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12:49 AM




Depressed, February 14, 2005 I have to confess, I am starting to feel that Seattle sucks for food. I really do try to make this website about more than Seattle, but little things like job and family mean that travel can't be a weekly occurrence. And while I mean no disrespect to the truly high quality food experiences in Seattle (of which there are a decent handful which I have documented ad nauseum on this site), overall this city is lacking. It's depressing me. I blame the citizenry. They settle. I can't tell if it's because they don't know the difference between good food and food posing as good food, or they're just enamored of what's trendy and popular. Either way it sucks.

And if you think I'm a snob for taking this position, I really don't care. I'm way beyond caring what other people think. And in fact, I believe that the people who are settling for this appalling lack of good food DO care what other people think. They flock to new trendy restaurants like sharks to chum. They love whatever's hip and new and cool. The only care what other people think. They aren't listening to their taste buds. I am, and my taste buds are not happy. In order to please them I have to to the same 5-10 places. And while at least those few exist, diversity they do not make.

A couple of years ago I ran into Kathy Casey at the airport. She is a local Seattle "food celebrity". I introduced myself and my little website. She was nice enough. As happens whenever I meet with someone else who's into food I go through a sort of ritual where we exchange what our favorite restaurants are. This has two purposes. First it's like a sort of pH test letting me know where someone's likes and dislikes are, but even more importantly it is a good source of suggestions of places to eat. Many of the best places I've eaten have been recommended to me by others. Kathy, who has lived and eaten in Seattle for many years answered the question by mentioning to me a couple of restaurants that were brand new and "hip". She even mentioned that what she liked about them was they were cool places to be. I have no problem with people liking to go somewhere for the atmosphere. And I don't assume that just because a restaurant is popular, that it can't have great food. But to live in Seattle for many years, and be unable to come up with examples of restaurants you like because they have great food, and instead focus on where the "buzz" is, seems wacky to me.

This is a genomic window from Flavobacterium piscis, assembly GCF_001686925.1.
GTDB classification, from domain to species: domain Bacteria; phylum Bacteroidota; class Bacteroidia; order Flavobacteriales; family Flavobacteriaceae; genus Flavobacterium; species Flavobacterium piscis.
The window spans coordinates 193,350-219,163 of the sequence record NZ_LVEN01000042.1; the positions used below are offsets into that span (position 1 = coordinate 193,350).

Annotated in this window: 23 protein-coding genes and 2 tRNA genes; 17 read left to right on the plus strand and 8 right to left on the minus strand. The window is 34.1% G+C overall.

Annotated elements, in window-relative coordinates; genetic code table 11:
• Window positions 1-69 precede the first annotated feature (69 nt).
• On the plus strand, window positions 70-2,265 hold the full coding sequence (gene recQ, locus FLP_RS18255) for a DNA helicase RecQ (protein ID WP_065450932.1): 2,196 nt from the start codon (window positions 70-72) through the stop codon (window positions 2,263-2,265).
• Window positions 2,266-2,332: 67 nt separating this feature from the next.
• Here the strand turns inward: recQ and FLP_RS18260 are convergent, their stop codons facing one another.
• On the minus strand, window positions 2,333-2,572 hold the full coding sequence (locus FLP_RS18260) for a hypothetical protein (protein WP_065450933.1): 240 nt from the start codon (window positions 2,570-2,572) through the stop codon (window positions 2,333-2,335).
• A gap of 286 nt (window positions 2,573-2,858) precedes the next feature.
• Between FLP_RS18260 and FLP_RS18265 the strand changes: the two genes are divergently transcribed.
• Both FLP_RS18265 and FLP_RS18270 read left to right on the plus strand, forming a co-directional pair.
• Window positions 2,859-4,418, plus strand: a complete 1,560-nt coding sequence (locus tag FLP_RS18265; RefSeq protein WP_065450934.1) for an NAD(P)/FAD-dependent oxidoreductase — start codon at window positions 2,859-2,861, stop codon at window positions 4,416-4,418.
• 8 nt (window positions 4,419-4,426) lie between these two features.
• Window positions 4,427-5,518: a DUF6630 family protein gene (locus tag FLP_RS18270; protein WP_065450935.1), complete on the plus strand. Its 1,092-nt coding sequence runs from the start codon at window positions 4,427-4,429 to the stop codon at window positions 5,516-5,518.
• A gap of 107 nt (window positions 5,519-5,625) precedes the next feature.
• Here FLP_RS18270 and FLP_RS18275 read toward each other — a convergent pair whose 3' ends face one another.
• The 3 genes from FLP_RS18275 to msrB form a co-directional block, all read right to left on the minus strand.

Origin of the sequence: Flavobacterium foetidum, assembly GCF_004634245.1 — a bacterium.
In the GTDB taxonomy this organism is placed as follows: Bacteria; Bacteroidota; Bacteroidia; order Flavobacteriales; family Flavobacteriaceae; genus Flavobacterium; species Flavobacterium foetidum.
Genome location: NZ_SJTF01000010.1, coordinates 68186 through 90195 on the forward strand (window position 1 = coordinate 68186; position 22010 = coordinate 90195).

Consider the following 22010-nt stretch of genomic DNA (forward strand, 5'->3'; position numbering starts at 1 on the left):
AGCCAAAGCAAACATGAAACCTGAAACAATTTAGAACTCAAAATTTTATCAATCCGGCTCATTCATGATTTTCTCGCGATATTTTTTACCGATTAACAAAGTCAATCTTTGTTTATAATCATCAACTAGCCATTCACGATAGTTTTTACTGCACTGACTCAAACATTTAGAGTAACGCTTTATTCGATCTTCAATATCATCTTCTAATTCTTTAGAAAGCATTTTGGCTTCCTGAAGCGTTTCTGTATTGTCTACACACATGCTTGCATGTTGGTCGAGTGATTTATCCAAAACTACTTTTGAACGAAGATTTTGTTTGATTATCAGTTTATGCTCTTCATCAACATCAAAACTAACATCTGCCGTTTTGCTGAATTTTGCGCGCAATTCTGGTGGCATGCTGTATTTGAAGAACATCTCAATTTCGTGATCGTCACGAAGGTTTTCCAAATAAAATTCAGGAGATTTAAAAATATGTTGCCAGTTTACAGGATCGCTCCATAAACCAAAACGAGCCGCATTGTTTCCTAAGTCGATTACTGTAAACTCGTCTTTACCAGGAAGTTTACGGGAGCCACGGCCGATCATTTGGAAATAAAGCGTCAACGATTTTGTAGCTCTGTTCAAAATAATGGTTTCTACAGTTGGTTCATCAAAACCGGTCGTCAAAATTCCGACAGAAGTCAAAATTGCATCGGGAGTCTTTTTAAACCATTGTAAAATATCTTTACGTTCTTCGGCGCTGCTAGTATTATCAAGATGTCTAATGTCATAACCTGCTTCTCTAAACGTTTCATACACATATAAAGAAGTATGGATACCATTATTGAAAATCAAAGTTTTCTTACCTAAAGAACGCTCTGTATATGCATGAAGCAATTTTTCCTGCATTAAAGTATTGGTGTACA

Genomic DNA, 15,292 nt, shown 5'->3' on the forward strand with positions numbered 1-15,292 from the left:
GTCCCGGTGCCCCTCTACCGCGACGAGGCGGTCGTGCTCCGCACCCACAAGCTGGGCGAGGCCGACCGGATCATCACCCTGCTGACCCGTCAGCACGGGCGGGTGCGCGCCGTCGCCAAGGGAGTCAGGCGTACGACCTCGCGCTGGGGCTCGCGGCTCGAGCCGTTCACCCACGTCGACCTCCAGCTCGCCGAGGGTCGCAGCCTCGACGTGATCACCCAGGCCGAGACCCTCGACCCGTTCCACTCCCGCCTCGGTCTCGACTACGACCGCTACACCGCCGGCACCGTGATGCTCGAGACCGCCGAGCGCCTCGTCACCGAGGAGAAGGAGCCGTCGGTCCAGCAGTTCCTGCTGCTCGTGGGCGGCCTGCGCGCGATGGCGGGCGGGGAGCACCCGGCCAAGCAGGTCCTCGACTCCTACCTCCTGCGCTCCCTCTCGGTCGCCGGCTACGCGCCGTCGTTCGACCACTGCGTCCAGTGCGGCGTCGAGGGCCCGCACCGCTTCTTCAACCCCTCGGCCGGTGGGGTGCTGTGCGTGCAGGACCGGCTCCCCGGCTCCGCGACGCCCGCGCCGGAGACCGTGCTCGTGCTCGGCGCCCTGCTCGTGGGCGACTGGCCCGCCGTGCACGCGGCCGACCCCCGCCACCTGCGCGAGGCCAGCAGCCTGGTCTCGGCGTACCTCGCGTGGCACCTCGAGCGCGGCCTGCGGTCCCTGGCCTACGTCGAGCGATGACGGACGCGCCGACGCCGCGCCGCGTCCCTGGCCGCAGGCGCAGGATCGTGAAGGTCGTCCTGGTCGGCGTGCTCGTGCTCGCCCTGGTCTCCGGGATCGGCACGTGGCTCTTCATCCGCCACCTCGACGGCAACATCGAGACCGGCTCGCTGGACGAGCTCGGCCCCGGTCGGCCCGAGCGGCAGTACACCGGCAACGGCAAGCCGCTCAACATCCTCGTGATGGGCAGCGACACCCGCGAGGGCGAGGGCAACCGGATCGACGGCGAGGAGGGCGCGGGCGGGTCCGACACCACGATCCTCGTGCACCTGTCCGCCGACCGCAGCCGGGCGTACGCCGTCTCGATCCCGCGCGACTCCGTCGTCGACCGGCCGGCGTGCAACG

It will be a while before I post the specifics, but suffice it to say that last night we went out to dinner at one of these local hotspots. I hate to say it, but it was really disappointing. Kind of all over the place. I'd been there for lunch once and I knew it was going to be like this. But the local food press (an only slightly unfair generalization) keeps raving about this place and how great it is. And sure enough, this restaurant has ticked off just about every box on the food reviewer's checklist: small plates, fresh seasonal ingredients, tasting menu, chef's table, local chef, new American cuisine, etc, etc. It's the archetype for popularity among today's traditional food media. And it was not good. And since it's passing for "good" in this town, I not only found it disappointing but depressing. It may not be fair to lay the current sad state of food in Seattle (and in America) at this one restaurant's doorstep, but it's definitely what set me off.

And honestly, what's so confounding is that good food is really timeless. It's about people not settling until they get something that's so full of flavor, they can't contain it anymore. It's about caring, and knowing the difference between something that appears special, and something that truly is. When you make special food you don't need to be trendy or hip, because flavor is always "in".

Ultimately I think I'm part of the problem. The truth is that there are two relatively food focused cities nearby - Vancouver and Portland. And to be honest I've done a poor job exploring the food they have to offer. So, consider this a formal apology, and a request for suggestions - suggestions of where to eat in the Pacific Northwest. From Vancouver all the way to Portland. I am prepared to travel and eat at as many places as I can to properly find out what this region really has to offer. If Seattle doesn't offer enough, I'm prepared to suffer through some long car trips. And given the horrors of traveling with my family at a young age on seemingly endless car trips, if that doesn't represent a commitment to seeking quality food experiences, then I don't know what does.

Various and sundry links sitting in my inbox: